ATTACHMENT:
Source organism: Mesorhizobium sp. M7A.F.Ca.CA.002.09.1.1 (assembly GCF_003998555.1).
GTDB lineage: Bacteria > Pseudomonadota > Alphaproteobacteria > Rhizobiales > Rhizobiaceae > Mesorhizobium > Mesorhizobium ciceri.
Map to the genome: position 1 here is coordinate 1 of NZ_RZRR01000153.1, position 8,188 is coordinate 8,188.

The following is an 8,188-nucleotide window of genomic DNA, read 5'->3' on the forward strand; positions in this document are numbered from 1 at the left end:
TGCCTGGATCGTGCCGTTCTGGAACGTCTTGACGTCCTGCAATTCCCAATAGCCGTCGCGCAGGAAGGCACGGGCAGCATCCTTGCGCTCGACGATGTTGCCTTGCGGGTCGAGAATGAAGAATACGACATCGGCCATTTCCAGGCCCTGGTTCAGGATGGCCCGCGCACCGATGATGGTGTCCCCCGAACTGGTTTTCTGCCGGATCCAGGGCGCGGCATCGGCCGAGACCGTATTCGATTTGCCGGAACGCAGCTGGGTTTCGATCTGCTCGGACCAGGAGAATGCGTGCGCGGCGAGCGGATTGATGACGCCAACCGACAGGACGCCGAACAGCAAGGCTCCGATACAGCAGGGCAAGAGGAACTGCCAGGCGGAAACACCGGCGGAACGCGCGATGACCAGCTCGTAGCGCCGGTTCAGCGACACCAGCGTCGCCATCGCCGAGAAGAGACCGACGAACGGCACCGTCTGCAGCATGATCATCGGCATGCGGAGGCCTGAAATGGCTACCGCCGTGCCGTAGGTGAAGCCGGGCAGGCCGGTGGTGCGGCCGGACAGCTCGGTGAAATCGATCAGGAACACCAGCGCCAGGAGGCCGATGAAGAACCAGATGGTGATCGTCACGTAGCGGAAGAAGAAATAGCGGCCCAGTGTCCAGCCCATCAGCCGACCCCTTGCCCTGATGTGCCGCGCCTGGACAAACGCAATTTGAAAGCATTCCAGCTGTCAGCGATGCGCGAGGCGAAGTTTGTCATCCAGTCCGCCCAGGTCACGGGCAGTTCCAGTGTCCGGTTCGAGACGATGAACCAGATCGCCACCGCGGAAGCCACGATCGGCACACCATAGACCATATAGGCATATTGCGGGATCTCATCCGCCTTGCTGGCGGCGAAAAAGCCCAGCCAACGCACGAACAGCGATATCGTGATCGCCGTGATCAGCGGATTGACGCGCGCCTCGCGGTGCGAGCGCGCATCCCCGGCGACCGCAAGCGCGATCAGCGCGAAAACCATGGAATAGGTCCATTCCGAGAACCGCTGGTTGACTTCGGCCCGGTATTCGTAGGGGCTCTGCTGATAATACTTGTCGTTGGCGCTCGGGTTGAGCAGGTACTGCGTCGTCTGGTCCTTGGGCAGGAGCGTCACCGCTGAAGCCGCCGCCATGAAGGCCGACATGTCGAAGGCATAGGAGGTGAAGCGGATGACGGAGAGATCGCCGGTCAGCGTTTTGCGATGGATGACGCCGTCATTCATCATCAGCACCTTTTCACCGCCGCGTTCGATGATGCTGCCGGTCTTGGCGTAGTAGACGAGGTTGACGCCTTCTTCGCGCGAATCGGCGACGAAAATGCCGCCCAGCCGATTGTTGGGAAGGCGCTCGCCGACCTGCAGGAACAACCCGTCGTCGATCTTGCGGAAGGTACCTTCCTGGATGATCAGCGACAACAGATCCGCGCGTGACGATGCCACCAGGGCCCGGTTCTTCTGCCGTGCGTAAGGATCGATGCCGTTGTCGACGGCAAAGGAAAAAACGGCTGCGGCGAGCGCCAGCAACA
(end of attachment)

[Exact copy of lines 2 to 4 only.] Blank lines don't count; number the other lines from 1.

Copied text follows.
GTDB lineage: Bacteria > Pseudomonadota > Alphaproteobacteria > Rhizobiales > Rhizobiaceae > Mesorhizobium > Mesorhizobium ciceri.
Map to the genome: position 1 here is coordinate 1 of NZ_RZRR01000153.1, position 8,188 is coordinate 8,188.

The following is an 8,188-nucleotide window of genomic DNA, read 5'->3' on the forward strand; positions in this document are numbered from 1 at the left end: